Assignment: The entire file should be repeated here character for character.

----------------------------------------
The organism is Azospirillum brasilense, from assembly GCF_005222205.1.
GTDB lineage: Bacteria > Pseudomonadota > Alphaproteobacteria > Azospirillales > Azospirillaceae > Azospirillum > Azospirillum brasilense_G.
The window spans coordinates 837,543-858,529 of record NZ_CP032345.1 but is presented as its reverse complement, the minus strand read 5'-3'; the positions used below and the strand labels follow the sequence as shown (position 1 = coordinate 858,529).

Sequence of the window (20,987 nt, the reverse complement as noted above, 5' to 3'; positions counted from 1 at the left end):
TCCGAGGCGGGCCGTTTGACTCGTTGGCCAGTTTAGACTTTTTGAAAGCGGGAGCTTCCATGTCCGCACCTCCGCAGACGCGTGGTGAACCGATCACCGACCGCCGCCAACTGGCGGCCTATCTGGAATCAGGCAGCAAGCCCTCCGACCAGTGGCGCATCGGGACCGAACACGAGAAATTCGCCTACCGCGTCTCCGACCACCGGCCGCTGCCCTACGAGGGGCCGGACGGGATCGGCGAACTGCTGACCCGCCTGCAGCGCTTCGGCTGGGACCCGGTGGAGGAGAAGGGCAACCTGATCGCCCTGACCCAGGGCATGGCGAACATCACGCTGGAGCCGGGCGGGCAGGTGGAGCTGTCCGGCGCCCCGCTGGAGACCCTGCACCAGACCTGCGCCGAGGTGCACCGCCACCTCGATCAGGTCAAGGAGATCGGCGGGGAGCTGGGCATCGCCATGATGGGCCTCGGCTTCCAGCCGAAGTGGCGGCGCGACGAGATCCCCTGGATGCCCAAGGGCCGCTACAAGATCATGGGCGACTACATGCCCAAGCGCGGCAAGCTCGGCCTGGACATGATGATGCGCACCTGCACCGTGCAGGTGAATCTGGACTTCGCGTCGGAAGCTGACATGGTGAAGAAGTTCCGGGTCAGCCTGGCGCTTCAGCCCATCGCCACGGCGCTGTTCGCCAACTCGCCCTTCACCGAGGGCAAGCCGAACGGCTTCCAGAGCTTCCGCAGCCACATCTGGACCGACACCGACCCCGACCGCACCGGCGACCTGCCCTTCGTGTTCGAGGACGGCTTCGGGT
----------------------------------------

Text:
The organism is Azospirillum brasilense, from assembly GCF_005222205.1.
GTDB lineage: Bacteria > Pseudomonadota > Alphaproteobacteria > Azospirillales > Azospirillaceae > Azospirillum > Azospirillum brasilense_G.
The window spans coordinates 837,543-858,529 of record NZ_CP032345.1 but is presented as its reverse complement, the minus strand read 5'-3'; the positions used below and the strand labels follow the sequence as shown (position 1 = coordinate 858,529).

Sequence of the window (20,987 nt, the reverse complement as noted above, 5' to 3'; positions counted from 1 at the left end):
TCCGAGGCGGGCCGTTTGACTCGTTGGCCAGTTTAGACTTTTTGAAAGCGGGAGCTTCCATGTCCGCACCTCCGCAGACGCGTGGTGAACCGATCACCGACCGCCGCCAACTGGCGGCCTATCTGGAATCAGGCAGCAAGCCCTCCGACCAGTGGCGCATCGGGACCGAACACGAGAAATTCGCCTACCGCGTCTCCGACCACCGGCCGCTGCCCTACGAGGGGCCGGACGGGATCGGCGAACTGCTGACCCGCCTGCAGCGCTTCGGCTGGGACCCGGTGGAGGAGAAGGGCAACCTGATCGCCCTGACCCAGGGCATGGCGAACATCACGCTGGAGCCGGGCGGGCAGGTGGAGCTGTCCGGCGCCCCGCTGGAGACCCTGCACCAGACCTGCGCCGAGGTGCACCGCCACCTCGATCAGGTCAAGGAGATCGGCGGGGAGCTGGGCATCGCCATGATGGGCCTCGGCTTCCAGCCGAAGTGGCGGCGCGACGAGATCCCCTGGATGCCCAAGGGCCGCTACAAGATCATGGGCGACTACATGCCCAAGCGCGGCAAGCTCGGCCTGGACATGATGATGCGCACCTGCACCGTGCAGGTGAATCTGGACTTCGCGTCGGAAGCTGACATGGTGAAGAAGTTCCGGGTCAGCCTGGCGCTTCAGCCCATCGCCACGGCGCTGTTCGCCAACTCGCCCTTCACCGAGGGCAAGCCGAACGGCTTCCAGAGCTTCCGCAGCCACATCTGGACCGACACCGACCCCGACCGCACCGGCGACCTGCCCTTCGTGTTCGAGGACGGCTTCGGGT